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  1. #1
    Join Date
    May 2008
    Posts
    19

    New 15 SEER Goodman 410a system being installed. Questions...

    Right now our Air handler is in the attic. I've read its better for it to be in the closet is that true? Would our returns still be in the ceiling? Is it ok to just leave the new one in the attic?

    Should we go ahead and add insulation to the attic after we install the system.

    Our old system the repair man said was grounded? It keeps flipping the breaker. Can I see where its actually grounded at? By looking at the compressor or something?

  2. #2
    Join Date
    Mar 2008
    Location
    Houston, Texas
    Posts
    352
    In most cases your air handler would be better in the attic. That is assuming your attic is large enough for the unit and a decent service area. Some closet setups work very well, usually a closet limits the space for service, filtration and limits return air intake size.

    If your compressor is grounded, you would need a volt / ohm meter and a qualified person to see if it was grounded.

  3. #3
    Join Date
    May 2008
    Posts
    19
    What happens for it to be grounded? Is there a physical wire that has came loose? Can I open it up and see it? Can one repair it? Can one cause it?

  4. #4
    Join Date
    Sep 2001
    Location
    kalamazoo,mich
    Posts
    2,174
    Stop right there. Put the tools down and back away from the condenser before you get hurt.
    Have you hugged the Earth today?
    Donny Baker rules

  5. #5
    Join Date
    Mar 2005
    Location
    Houston, Texas
    Posts
    11,860
    Quote Originally Posted by pokerhard View Post
    What happens for it to be grounded? Is there a physical wire that has came loose? Can I open it up and see it? Can one repair it? Can one cause it?
    A wire could have come loose. Can't be repaired. You didn't cause this. You could cut the compressor open after it's removed, but why? There's an electric motor inside the compressor shell. A number of things could have caused this condition.

  6. #6
    Join Date
    May 2008
    Posts
    19
    Ok I'm just trying to understand what happened. Say you wanted to purposely ground it so it would just constantly flip the breaker if powered on. What would you do? Or how is one way it could be done?

  7. #7
    Join Date
    Jan 2008
    Location
    Dallas ,Texas
    Posts
    3,705
    I would say grounding it on purpose it`s not possible.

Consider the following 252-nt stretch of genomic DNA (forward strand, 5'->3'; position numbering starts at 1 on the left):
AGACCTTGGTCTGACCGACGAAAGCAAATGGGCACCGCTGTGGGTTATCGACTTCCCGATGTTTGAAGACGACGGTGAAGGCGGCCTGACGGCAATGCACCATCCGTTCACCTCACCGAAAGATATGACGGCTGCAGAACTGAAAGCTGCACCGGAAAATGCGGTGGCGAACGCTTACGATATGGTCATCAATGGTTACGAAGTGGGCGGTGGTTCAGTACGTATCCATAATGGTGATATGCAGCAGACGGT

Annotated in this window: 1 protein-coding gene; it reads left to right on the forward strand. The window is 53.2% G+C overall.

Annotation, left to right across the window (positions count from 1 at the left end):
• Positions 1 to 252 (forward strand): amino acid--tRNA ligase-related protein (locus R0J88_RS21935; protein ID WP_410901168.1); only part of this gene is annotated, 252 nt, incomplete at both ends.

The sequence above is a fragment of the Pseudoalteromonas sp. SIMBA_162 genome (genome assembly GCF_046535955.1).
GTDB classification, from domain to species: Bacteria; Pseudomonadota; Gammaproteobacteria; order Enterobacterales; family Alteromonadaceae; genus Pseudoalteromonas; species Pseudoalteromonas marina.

UA 100

    It takes three people to do anything around here. Two do the work, one explains to the crowd of people who showed up when they seen smoke and flames.

  8. #8
    Join Date
    Mar 2005
    Location
    Houston, Texas
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    11,860
    Quote Originally Posted by pokerhard View Post
    Ok I'm just trying to understand what happened. Say you wanted to purposely ground it so it would just constantly flip the breaker if powered on. What would you do? Or how is one way it could be done?
    Reading between the lines, either you don't trust the service company, or you want to sabotage someone. It's an electrical motor inside the metal casing. Nobody I'm aware of would purposely ground a compressor. These things happen. How old is this unit? What brand name? Model number?

  9. #9
    Join Date
    Jan 2004
    Location
    Lancaster PA
    Posts
    67,880
    Quote Originally Posted by pokerhard View Post
    Can I see where its actually grounded at? By looking at the compressor or something?
    No, it would be an internal grounding.

    Anybody that has a GE Weathertron is on borrowed time.

    They were built like tanks. Very reliable. But, they don't last forever.

    Its over 20 years old. Let it rest in peace, with good memories.
    Contractor locator map

    How-to-apply-for-Professional

    How many times must one fix something before it is fixed?

  10. #10
    Join Date
    Mar 2005
    Location
    Houston, Texas
    Posts
    11,860
    Quote Originally Posted by beenthere View Post
    No, it would be an internal grounding.

    Anybody that has a GE Weathertron is on borrowed time.

    They were built like tanks. Very reliable. But, they don't last forever.

    Its over 20 years old. Let it rest in peace, with good memories.
    I missed that part. Where did it say what unit he has? Is there another thread?

  11. #11
    Join Date
    Jan 2004
    Location
    Lancaster PA
    Posts
    67,880
    Contractor locator map

    How-to-apply-for-Professional

    How many times must one fix something before it is fixed?

  12. #12
    Join Date
    Mar 2005
    Location
    Houston, Texas
    Posts
    11,860
    Oh, twenty year old unit and he's wondering if it's been sabotaged? Highly unlikely. I won't waste any more time here.

  13. #13
    Join Date
    Aug 2002
    Location
    Office and warehouse in both Crystal River & New Port Richey ,FL
    Posts
    18,836
    Quote Originally Posted by pokerhard View Post
    Right now our Air handler is in the attic. I've read its better for it to be in the closet is that true? Would our returns still be in the ceiling? Is it ok to just leave the new one in the attic?

    Should we go ahead and add insulation to the attic after we install the system.

    Our old system the repair man said was grounded? It keeps flipping the breaker. Can I see where its actually grounded at? By looking at the compressor or something?
    Go ahead and replace it,might want a second estimate,for peace of mind,not to go with the low bidder.

    If ding insulation,you could end up needing a smaller system,Man. J load calculation will tell for sure,have it done.

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